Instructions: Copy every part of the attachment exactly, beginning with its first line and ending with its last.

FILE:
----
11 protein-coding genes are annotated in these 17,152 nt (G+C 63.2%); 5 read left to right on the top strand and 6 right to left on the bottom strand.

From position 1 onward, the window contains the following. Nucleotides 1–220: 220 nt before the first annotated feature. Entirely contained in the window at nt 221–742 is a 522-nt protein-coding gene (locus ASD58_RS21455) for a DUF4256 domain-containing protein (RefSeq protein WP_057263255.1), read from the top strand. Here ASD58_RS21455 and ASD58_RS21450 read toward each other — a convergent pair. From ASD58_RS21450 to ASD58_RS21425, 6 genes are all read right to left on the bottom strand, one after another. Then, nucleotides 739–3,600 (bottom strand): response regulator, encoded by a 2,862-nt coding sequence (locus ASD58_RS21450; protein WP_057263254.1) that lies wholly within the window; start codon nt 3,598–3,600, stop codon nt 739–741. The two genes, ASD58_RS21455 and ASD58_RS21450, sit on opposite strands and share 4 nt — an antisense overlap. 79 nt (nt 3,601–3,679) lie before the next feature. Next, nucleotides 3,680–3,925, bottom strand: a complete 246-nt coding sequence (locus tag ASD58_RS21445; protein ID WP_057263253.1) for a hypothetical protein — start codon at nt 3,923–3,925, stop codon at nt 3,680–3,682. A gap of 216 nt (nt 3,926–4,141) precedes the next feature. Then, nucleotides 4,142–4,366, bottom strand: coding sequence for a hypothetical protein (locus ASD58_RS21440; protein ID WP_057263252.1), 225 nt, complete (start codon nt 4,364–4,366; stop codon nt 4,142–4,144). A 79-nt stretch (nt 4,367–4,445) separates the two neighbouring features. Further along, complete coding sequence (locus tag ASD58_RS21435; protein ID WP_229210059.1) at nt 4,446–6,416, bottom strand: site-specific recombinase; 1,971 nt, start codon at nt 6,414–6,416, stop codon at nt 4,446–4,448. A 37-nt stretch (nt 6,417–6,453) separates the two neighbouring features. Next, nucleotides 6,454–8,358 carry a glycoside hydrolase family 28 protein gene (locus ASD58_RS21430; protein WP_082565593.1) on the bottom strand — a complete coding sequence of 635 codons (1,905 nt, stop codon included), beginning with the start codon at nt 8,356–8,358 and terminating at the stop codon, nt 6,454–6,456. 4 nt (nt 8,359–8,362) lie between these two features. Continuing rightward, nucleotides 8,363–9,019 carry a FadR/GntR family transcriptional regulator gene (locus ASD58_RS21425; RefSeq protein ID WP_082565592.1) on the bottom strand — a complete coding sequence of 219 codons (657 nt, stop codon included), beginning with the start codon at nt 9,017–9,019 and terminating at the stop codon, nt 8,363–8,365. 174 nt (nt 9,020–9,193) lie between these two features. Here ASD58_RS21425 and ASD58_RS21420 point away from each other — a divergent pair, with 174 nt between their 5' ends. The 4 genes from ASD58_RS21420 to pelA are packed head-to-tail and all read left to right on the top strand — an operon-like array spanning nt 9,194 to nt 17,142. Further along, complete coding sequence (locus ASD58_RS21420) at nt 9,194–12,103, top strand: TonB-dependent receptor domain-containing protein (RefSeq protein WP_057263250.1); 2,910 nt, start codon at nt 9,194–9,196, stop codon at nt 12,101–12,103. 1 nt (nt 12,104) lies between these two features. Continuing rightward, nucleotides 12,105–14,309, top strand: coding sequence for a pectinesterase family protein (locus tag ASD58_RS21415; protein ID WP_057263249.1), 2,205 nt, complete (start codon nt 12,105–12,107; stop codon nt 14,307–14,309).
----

11 protein-coding genes are annotated in these 17,152 nt (G+C 63.2%); 5 read left to right on the top strand and 6 right to left on the bottom strand.

From position 1 onward, the window contains the following. Nucleotides 1–220: 220 nt before the first annotated feature. Entirely contained in the window at nt 221–742 is a 522-nt protein-coding gene (locus ASD58_RS21455) for a DUF4256 domain-containing protein (RefSeq protein WP_057263255.1), read from the top strand. Here ASD58_RS21455 and ASD58_RS21450 read toward each other — a convergent pair. From ASD58_RS21450 to ASD58_RS21425, 6 genes are all read right to left on the bottom strand, one after another. Then, nucleotides 739–3,600 (bottom strand): response regulator, encoded by a 2,862-nt coding sequence (locus ASD58_RS21450; protein WP_057263254.1) that lies wholly within the window; start codon nt 3,598–3,600, stop codon nt 739–741. The two genes, ASD58_RS21455 and ASD58_RS21450, sit on opposite strands and share 4 nt — an antisense overlap. 79 nt (nt 3,601–3,679) lie before the next feature. Next, nucleotides 3,680–3,925, bottom strand: a complete 246-nt coding sequence (locus tag ASD58_RS21445; protein ID WP_057263253.1) for a hypothetical protein — start codon at nt 3,923–3,925, stop codon at nt 3,680–3,682. A gap of 216 nt (nt 3,926–4,141) precedes the next feature. Then, nucleotides 4,142–4,366, bottom strand: coding sequence for a hypothetical protein (locus ASD58_RS21440; protein ID WP_057263252.1), 225 nt, complete (start codon nt 4,364–4,366; stop codon nt 4,142–4,144). A 79-nt stretch (nt 4,367–4,445) separates the two neighbouring features. Further along, complete coding sequence (locus tag ASD58_RS21435; protein ID WP_229210059.1) at nt 4,446–6,416, bottom strand: site-specific recombinase; 1,971 nt, start codon at nt 6,414–6,416, stop codon at nt 4,446–4,448. A 37-nt stretch (nt 6,417–6,453) separates the two neighbouring features. Next, nucleotides 6,454–8,358 carry a glycoside hydrolase family 28 protein gene (locus ASD58_RS21430; protein WP_082565593.1) on the bottom strand — a complete coding sequence of 635 codons (1,905 nt, stop codon included), beginning with the start codon at nt 8,356–8,358 and terminating at the stop codon, nt 6,454–6,456. 4 nt (nt 8,359–8,362) lie between these two features. Continuing rightward, nucleotides 8,363–9,019 carry a FadR/GntR family transcriptional regulator gene (locus ASD58_RS21425; RefSeq protein ID WP_082565592.1) on the bottom strand — a complete coding sequence of 219 codons (657 nt, stop codon included), beginning with the start codon at nt 9,017–9,019 and terminating at the stop codon, nt 8,363–8,365. 174 nt (nt 9,020–9,193) lie between these two features. Here ASD58_RS21425 and ASD58_RS21420 point away from each other — a divergent pair, with 174 nt between their 5' ends. The 4 genes from ASD58_RS21420 to pelA are packed head-to-tail and all read left to right on the top strand — an operon-like array spanning nt 9,194 to nt 17,142. Further along, complete coding sequence (locus ASD58_RS21420) at nt 9,194–12,103, top strand: TonB-dependent receptor domain-containing protein (RefSeq protein WP_057263250.1); 2,910 nt, start codon at nt 9,194–9,196, stop codon at nt 12,101–12,103. 1 nt (nt 12,104) lies between these two features. Continuing rightward, nucleotides 12,105–14,309, top strand: coding sequence for a pectinesterase family protein (locus tag ASD58_RS21415; protein ID WP_057263249.1), 2,205 nt, complete (start codon nt 12,105–12,107; stop codon nt 14,307–14,309).